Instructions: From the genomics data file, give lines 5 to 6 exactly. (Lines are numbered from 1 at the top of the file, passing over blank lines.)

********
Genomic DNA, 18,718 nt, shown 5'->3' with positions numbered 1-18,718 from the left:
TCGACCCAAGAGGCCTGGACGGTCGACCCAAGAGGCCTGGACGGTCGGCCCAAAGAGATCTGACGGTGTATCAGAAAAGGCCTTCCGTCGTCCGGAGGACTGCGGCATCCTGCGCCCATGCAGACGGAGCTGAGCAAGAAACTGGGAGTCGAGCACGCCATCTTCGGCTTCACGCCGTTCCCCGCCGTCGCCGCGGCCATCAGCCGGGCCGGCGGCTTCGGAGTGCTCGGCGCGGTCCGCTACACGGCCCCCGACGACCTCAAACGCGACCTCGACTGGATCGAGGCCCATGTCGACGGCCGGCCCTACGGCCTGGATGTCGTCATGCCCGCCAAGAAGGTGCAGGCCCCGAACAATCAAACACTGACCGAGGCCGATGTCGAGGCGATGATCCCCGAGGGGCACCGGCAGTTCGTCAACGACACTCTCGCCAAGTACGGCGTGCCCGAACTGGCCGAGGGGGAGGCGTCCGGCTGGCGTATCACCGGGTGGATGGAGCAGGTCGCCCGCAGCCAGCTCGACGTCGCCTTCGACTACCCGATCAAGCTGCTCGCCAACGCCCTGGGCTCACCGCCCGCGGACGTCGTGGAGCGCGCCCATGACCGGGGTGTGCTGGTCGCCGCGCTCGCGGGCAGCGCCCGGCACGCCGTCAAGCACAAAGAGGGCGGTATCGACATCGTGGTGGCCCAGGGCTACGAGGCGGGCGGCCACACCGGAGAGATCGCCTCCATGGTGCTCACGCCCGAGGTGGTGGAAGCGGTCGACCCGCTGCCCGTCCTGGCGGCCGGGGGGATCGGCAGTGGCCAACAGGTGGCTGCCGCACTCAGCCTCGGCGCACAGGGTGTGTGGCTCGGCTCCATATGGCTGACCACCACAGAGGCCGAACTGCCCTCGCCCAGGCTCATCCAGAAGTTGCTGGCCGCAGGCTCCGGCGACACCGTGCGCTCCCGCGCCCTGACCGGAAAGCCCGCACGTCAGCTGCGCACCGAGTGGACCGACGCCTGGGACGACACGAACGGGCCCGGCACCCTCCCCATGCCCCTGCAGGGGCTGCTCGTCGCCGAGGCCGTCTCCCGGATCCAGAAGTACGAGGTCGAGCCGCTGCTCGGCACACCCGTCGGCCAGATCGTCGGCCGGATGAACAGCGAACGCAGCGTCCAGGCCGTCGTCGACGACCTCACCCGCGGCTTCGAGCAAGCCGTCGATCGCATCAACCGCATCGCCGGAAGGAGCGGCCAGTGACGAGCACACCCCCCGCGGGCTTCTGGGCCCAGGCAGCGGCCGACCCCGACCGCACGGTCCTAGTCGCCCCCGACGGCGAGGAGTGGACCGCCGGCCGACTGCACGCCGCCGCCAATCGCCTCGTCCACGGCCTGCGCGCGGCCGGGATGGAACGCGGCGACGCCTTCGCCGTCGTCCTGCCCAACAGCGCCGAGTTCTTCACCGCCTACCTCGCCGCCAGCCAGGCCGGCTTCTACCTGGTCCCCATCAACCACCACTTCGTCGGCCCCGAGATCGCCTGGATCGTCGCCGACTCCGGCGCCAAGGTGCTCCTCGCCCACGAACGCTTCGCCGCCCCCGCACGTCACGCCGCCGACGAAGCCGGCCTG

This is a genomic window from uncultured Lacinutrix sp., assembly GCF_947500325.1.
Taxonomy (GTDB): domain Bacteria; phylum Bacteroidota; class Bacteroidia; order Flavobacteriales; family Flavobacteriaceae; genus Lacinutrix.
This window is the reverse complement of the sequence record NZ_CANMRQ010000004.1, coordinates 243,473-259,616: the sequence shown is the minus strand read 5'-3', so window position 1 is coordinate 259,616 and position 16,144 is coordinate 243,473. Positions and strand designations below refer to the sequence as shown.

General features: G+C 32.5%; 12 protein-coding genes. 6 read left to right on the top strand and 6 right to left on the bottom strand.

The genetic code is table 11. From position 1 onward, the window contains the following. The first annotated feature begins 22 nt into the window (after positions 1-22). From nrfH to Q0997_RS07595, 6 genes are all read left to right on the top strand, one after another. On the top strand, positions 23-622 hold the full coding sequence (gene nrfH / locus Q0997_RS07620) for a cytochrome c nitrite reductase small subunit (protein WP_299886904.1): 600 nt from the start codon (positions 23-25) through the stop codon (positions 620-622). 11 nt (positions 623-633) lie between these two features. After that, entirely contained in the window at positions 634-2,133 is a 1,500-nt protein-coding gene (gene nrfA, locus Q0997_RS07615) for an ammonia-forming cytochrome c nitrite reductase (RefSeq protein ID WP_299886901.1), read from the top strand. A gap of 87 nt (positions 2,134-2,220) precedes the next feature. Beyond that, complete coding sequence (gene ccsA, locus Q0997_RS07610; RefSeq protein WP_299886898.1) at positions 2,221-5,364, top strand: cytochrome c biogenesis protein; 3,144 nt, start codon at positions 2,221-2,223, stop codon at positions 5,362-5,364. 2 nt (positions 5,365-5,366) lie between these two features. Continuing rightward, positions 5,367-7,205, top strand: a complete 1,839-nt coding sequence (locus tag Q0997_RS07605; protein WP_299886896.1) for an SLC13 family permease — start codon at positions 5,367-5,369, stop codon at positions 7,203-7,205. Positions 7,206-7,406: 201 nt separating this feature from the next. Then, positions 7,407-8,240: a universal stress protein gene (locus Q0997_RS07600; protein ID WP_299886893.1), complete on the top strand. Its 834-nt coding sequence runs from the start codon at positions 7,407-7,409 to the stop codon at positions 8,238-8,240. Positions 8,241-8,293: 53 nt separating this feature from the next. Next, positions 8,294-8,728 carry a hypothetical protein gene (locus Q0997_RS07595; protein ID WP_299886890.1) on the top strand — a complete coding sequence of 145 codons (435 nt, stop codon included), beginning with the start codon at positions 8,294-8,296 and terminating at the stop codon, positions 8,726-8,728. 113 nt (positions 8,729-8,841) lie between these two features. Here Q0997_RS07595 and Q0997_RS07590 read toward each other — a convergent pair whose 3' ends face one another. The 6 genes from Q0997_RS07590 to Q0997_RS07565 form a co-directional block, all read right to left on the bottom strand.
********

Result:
This window is the reverse complement of the sequence record NZ_CANMRQ010000004.1, coordinates 243,473-259,616: the sequence shown is the minus strand read 5'-3', so window position 1 is coordinate 259,616 and position 16,144 is coordinate 243,473. Positions and strand designations below refer to the sequence as shown.

General features: G+C 32.5%; 12 protein-coding genes. 6 read left to right on the top strand and 6 right to left on the bottom strand.